13. Hi! Late to this post but excited to be here! My husband and I plan to start our AT thru hike in March, and we definitely want to prep food in this way with our dehydrator! Love how it looks like you could cut your bags to size – what food savor do you have/ film do you use?! That aspect is new to me, would LOVE a youtube tutorial on even just the packaging aspect. Any info is helpful, thanks!!

    • Ooh so exciting! We used a basic food saver vacuum sealer and a roll of heavy duty vacuum bags (both available on Amazon). Using a vac sealer is a super easy process. Just seal one side, load with food, then seal the other side and trim the edges. I always cut a small slit in the trim to easily open the bag without a knife. Just be careful not to cut the vac seal potion and pop the bag. Let me know if you have any other questions! Best of luck on your adventure!!

  14. They look like hearty, great recipes! Thank you.
    Any tips on rehydrating these foods? Would it be enough to pour in hot water and let the food soak (without simmering)? How long would it take?
    Would any of the recipes work with cold water? I think I read somewhere that people start cold soaking a long time before being ready to eat. They carry with them the soaking food as they hike.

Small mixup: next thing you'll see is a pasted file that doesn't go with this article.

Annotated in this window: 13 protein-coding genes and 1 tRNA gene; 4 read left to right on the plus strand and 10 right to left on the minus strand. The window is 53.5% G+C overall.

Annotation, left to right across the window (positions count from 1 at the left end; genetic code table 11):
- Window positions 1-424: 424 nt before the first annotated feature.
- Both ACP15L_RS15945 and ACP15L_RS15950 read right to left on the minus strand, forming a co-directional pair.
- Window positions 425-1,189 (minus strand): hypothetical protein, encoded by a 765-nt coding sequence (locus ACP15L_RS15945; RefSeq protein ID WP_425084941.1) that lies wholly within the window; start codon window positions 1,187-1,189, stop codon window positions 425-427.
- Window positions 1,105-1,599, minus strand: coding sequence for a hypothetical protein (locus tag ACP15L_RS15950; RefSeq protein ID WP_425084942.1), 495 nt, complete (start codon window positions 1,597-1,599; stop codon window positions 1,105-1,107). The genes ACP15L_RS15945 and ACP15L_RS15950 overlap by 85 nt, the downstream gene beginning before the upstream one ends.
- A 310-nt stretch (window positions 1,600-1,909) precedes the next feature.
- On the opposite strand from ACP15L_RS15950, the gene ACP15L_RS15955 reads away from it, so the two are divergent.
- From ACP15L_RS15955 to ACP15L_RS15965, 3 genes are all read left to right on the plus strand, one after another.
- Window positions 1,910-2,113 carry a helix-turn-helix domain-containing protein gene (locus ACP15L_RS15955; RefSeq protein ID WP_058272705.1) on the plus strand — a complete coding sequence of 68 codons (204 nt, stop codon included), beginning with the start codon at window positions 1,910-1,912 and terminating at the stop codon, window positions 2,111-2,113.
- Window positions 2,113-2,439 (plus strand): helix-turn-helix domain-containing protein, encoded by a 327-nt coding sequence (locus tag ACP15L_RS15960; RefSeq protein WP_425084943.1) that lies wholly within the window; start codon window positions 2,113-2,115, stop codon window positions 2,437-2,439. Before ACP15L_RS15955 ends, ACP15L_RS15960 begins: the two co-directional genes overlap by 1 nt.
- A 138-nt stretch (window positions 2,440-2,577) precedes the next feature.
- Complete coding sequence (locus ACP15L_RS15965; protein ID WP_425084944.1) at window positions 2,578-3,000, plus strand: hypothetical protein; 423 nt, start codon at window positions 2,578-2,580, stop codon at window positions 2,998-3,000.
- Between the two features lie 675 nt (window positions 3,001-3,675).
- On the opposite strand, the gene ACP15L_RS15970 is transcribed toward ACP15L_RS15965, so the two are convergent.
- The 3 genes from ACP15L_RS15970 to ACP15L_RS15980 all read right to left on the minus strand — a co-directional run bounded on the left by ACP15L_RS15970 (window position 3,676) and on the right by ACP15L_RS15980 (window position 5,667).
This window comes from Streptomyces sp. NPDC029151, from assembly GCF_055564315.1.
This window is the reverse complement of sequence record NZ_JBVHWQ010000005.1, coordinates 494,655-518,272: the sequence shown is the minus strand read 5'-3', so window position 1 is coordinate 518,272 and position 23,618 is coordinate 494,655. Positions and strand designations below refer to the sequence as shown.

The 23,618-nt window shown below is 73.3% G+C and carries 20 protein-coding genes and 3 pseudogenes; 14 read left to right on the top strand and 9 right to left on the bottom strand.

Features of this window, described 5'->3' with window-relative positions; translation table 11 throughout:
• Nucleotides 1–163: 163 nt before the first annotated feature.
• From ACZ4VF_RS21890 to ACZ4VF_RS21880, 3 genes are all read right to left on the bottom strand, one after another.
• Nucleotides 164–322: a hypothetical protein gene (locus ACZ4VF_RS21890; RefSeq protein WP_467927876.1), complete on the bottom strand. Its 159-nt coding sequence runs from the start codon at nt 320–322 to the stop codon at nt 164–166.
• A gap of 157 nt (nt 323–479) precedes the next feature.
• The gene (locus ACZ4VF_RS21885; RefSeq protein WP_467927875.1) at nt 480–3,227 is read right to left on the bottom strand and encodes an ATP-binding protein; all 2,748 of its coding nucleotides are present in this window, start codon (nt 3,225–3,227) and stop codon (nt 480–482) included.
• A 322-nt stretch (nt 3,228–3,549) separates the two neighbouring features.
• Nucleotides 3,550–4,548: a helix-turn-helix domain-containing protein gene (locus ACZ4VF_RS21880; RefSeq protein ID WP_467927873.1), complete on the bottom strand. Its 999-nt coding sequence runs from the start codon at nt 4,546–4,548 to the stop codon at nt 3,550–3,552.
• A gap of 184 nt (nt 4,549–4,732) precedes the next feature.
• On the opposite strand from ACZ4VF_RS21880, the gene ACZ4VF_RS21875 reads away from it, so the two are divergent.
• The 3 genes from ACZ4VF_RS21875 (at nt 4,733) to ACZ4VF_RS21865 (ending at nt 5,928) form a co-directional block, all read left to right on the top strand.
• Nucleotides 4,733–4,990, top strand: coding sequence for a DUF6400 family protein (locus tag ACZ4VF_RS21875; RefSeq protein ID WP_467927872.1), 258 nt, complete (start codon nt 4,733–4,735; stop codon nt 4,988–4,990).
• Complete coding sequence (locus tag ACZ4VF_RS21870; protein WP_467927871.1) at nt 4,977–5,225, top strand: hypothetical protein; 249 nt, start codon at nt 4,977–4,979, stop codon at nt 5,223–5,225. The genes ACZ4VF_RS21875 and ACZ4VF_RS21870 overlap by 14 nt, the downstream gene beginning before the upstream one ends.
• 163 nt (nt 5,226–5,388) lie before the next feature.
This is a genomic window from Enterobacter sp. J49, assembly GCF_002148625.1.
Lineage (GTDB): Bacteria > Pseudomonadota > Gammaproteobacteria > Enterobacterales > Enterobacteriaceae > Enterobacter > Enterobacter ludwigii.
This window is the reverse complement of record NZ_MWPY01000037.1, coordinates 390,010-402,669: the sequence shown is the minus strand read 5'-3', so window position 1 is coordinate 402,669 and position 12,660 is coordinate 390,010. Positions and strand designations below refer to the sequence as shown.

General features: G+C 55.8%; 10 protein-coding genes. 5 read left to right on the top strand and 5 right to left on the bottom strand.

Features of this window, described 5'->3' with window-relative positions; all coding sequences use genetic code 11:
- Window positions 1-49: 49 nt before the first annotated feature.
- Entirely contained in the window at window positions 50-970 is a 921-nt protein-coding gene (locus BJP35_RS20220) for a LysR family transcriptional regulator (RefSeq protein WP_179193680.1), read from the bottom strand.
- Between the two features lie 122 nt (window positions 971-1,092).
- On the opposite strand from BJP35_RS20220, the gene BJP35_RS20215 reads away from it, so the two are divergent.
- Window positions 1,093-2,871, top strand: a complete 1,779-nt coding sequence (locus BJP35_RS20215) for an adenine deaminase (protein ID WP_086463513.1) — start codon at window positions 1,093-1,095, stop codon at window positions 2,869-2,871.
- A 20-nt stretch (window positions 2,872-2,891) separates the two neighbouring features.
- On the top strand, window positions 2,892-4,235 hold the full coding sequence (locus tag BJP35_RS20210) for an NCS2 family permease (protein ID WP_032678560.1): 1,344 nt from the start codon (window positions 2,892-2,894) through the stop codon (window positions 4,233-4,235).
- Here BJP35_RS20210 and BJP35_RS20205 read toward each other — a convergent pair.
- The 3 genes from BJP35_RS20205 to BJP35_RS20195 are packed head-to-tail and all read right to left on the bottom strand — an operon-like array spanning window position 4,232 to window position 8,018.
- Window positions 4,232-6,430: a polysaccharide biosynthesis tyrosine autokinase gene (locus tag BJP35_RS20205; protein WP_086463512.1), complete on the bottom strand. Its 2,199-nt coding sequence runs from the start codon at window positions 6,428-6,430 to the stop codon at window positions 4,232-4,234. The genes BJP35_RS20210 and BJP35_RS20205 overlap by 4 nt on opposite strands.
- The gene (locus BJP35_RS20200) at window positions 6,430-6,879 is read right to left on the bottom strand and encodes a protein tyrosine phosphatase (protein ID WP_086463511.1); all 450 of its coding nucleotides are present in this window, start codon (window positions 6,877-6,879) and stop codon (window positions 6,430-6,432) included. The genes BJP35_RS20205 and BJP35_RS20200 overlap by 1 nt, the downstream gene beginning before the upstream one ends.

• Hey Alina!! It took a good 20+ minutes of boiling in the pot for these to come out soft and yummy. Our portion was for 2 people jumbo sized meals, so might take a little less time for a solo meal.

      I havent experimented with just soaking in boiling water, but I really think they need the time and heat in the pot on the stove.

      I have done my fair share of cold soaking different foods on the trail. I havent tried it on homemade meals, but i would not recommend these for cold soaking. I really doubt the beans would get soft from cold soaking. Cold soaking works well for cous cous, Ramen, instant mashed potatoes, and packaged dehydrated refried beans. Might be a fun experiment to try to make a homemade version of the dehydrated refried beans. For cold soaking any food, try to avoid ice cold spring water.